Miss Corson's Practical American Cookery and Household Management. An everyday book for American housekeepers, giving the most acceptable etiquette of American hospitality, and comprehensive and minute directions for marketing, carving, and general table service; together with suggestions for the diet of children and the sick.

New York: Dodd, Mead & Company, circa 1886.

Octavo (19 x 13 cm.), 591 pages. Illustrated. FIRST EDITION. While the copyright page indicates 1885, the preface states 1886, which is in alignment with Bitting. Corson was "one of the original cooking school leaders, and a champion of nutritious meals for the poor." [Historic American Cookbook Project] As the founder of the New York Cooking School in 1876, she was a predecessor of Fannie Farmer, and was even sought out by the French government for advice on introducing a cooking curriculum to the French public schools. For this book, the author appealed to the U.S. Commissioner of Education an appeal for local dishes, which the Commissioner circulated throughout the country. The appeal is recorded in the preface. Pages browned, text block a bit shaken and with a bit of edge chipping, otherwise very good in black printed, glossy brown oil cloth. This copy with the bookplate of the Waldo Lincoln Collection of American Cookery Books of the American Antiquarian Society, and the tiny removal stamp of AAS to the rear, and the bookplate of the Carl Sontheimer Foundation. [Bitting page 102; Rudolph 651b; not in Cagle].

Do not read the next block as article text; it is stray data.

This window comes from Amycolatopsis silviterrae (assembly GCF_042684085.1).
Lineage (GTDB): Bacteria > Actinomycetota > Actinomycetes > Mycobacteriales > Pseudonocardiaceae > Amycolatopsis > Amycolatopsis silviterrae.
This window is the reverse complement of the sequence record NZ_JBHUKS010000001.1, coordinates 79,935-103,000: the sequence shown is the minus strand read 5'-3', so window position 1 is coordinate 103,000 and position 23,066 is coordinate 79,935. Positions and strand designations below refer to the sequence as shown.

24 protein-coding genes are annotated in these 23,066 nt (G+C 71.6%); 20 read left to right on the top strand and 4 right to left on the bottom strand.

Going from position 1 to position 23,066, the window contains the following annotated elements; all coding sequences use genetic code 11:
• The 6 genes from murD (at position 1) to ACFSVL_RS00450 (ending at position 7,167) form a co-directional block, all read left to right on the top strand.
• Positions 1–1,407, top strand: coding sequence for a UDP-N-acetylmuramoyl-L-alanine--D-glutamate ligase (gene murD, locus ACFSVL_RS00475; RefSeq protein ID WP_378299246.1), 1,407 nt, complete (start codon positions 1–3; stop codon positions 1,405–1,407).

Price: $250.00